As pure luck would have it, or as destiny may have provided, a group of heart specialists from the U.S. planned a bone fishing expedition on Christmas Island in Kiribati two months ago, just after it had become obvious to our Pacific Islands Medical Aid pediatrics team that several children there needed urgent life-saving surgery, but required diagnosis. The six-man team, led by cardiologist Dr. Steven Compton, from the Alaska Heart Institute, agreed to stage a heart clinic at the small hospital on the island and brought all the portable equipment necessary to do the job. They saw 20 patients and identified four children who’s medical problems warrant immediate heart surgery. Here is Dr. Compton’s story.
By Steven J. Compton, MD
Cardiologist, Alaska Heart Institute
Pacific Islands Medical Aid seems to catalyze its own activities. Recently, PIMA sent a United States surgical team to Kiritimati. Dr. Kirsten Randall was one of the visiting anesthesiologists. She returned to her practice in Anchorage, Alaska, where I practice cardiology, and happened to mention her experiences with PIMA and providing medical services to the people of Kiritimati.
Coincidentally, I had already scheduled a fishing trip to Kiritimati with a group of friends, many of whom happened to be cardiologists. Dr. Randall put me in contact with Carlton Smith, PIMA director, who informed me of the need for cardiology assistance. Our group was excited to help out, and we set a date for a heart clinic to be held during our visit.
Although a stethoscope can provide much of the information we need, we knew that we could diagnose problems more accurately using electrocardiogram (ECG) and echocardiogram (echo) data. Christopher Lawson, RN, was able to hunt down an ECG machine that could be integrated to a personal computer. Chris generously donated both the ECG machine and a personal computer to the cause.
I had assumed that an echo machine would be out of the question, because the machines we use in clinic weigh about 200 pounds and cost over $80,000. I was surprised to find a new machine that fits in a lab coat pocket, and costs a tenth of a conventional machine. Although the smaller machine does not have many fancy features, we would be able to define the severity of a heart valve problem or congenital abnormality in order to assess the need for surgery.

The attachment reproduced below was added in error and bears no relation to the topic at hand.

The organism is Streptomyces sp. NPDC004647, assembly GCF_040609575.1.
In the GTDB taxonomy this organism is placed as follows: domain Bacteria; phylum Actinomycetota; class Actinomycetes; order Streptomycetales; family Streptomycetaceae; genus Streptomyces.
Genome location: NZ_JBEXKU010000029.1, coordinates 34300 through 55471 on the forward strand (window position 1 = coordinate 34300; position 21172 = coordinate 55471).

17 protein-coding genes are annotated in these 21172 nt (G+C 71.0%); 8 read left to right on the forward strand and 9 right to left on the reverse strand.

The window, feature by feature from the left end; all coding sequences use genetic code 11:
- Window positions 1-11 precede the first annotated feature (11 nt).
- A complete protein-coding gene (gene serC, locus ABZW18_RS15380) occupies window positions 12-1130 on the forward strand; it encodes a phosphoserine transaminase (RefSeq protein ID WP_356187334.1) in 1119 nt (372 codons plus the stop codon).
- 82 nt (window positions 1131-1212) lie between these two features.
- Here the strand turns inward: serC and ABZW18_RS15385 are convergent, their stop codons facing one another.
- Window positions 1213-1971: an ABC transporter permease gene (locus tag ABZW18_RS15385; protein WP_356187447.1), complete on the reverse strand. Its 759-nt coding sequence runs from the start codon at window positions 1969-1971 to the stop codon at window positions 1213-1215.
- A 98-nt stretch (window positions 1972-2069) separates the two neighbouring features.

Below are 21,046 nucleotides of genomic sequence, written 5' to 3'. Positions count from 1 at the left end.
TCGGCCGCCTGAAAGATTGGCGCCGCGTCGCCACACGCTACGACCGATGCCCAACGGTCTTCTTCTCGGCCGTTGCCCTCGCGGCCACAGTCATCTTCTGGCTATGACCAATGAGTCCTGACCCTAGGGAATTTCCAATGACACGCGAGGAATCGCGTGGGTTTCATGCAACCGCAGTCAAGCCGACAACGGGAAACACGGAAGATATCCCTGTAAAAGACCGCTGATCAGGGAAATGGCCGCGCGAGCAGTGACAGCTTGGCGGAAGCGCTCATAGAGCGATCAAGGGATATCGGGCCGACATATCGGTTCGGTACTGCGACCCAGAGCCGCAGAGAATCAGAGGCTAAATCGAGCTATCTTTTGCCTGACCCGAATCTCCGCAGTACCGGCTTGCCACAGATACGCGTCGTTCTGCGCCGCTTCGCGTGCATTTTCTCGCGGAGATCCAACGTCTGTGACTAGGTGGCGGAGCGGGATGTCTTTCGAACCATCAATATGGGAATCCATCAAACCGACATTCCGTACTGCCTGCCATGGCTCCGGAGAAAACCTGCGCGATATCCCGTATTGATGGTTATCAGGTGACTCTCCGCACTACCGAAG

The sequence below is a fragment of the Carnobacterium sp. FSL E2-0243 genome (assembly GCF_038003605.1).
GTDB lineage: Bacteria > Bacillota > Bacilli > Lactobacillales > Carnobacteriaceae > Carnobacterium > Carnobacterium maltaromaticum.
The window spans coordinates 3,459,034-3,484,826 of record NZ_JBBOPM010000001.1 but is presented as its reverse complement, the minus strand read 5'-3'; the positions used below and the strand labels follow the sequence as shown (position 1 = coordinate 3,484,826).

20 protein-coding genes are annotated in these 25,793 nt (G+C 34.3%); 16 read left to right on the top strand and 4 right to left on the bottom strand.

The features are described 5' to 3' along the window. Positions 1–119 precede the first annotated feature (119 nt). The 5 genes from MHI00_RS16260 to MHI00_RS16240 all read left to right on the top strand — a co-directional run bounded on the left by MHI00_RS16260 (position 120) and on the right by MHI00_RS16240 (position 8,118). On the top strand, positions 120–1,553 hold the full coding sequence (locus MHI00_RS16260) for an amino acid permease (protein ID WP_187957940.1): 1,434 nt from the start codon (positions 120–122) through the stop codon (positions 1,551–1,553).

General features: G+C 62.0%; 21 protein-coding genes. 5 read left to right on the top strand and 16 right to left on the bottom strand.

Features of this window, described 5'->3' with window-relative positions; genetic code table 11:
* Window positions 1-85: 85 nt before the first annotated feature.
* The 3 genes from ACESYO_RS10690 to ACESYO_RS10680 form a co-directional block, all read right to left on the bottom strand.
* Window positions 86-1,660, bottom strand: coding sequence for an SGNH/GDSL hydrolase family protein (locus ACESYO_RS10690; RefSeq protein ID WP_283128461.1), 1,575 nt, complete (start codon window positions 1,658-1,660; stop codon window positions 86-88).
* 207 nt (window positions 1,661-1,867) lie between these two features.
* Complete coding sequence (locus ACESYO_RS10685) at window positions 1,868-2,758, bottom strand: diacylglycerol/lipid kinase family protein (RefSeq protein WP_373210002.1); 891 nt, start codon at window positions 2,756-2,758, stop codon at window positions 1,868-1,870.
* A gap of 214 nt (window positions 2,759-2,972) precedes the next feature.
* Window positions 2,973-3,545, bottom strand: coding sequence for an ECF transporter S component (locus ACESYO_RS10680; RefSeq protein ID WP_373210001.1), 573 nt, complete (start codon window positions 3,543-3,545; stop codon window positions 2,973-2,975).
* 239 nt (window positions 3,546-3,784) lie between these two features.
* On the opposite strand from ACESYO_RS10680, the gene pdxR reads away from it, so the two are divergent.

Our team met in Honolulu and caught the regular Tuesday flight to Kiritimati. After settling in at Sharks Camp, and a fabulous day exploring the fishing around Kiritimati, we cleaned ourselves up for Cardiology Clinic at Ronton Hospital, in London. Our team was composed of Drs. Rick Klein, Jack Lasseter, and myself, with Nurse Chris Lawson, and Volunteers David Lyon and John Enquist. We met Dr. Teraira, the Ronton Medical Director, who gave us with a tour of the Ronton facility before settling us into the X-Ray building where we would hold clinic. The Ronton nursing staff was very enthusiastic and helpful.
Over the course of the day we saw 20 patients, over half of whom were children. We were able to interview them and their parents with the assistance of the nursing staff (who translated), before examining them and proceeding with EKG and echo studies. We were also very impressed with the quality of chest X-rays that we obtained from the Ronton radiology facilities.
By the end of the day we had identified four patients whose medical problems warranted immediate heart surgery, and a number of others whose therapies can be adjusted and improved. As I write, we are helping to coordinate transfer of the first four patients to the United States for surgical repair of their heart problems. We are happy to report that most of the problems we’ve found have been detected early enough to allow an excellent prognosis following prompt surgical management.
Although our group had been lured to Christmas Island by the famous fishing opportunities, we all agreed that our clinic day was the absolute highlight of our trip. We very much enjoyed getting to meet the islanders, and appreciated the chance to work with Dr. Teraira and his staff at Ronton. We are especially impressed with the Pacific Islands Medical Aid and with Carlton Smith’s enthusiasm and organizational skills. We appreciate the opportunity to be helpful, and hope to return. Many thanks to Carlton Smith, Dr. Teraira, and the Ronton staff.